Open source bounties are not a new concept, but I had not heard much about bounties lately, so I wanted to bring it up on this blog. Bounties are designed as a way to encourage development of a particular feature within an open source project. In most open source projects, developers contribute to those areas that are of greatest interest; Eric S. Raymond refers to this as “scratching a developer’s personal itch.” To encourage development of a particular feature, organizations and other individuals can offer a bounty usually in the form of a specified amount of money for the addition of a feature meeting certain criteria. As just one example, Novell offered a series of bounties for GNOME a few years ago and others have initiated similar bounties with other projects with mixed success. There are even companies like Bounty Source that provide tools to help facilitate this process. Lately, I have been hearing more about companies funding developers directly. For example, many large software companies, IBM, Intel, and many others, have people on their payroll who are responsible for contributing to open source projects like the Linux kernel.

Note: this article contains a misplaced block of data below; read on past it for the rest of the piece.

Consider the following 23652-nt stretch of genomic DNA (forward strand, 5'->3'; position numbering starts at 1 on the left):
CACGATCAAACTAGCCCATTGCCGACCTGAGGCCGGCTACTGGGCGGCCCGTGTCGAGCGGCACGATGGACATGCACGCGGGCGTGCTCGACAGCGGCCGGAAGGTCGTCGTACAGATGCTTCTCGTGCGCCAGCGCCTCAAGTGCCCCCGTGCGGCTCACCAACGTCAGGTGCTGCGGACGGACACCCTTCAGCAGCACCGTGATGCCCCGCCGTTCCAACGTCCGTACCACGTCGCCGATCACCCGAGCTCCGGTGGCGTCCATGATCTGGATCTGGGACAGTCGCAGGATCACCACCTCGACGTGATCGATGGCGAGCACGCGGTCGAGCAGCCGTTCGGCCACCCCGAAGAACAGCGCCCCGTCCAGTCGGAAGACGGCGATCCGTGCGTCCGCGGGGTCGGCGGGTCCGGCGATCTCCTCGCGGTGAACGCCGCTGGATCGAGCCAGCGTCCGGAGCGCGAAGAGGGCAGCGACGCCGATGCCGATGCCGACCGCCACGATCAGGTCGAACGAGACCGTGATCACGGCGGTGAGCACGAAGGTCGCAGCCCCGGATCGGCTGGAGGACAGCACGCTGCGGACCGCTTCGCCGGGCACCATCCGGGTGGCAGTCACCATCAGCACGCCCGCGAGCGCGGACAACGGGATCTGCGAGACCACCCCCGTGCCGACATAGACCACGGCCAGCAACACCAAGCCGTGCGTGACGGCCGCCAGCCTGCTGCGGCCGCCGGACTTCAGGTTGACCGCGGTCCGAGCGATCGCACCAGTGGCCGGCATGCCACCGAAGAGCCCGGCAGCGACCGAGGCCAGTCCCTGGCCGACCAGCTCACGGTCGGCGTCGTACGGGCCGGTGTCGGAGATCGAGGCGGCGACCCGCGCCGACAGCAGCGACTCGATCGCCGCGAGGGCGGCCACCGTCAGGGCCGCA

I suspect that having people on staff to do open source development as a full time job is probably a slightly better solution for most companies. For smaller companies or companies that only want a few features, bounties might be a better option. Please feel free to add a comment to this blog if you have experience using either of these options and want to share the strengths and weaknesses of each approach.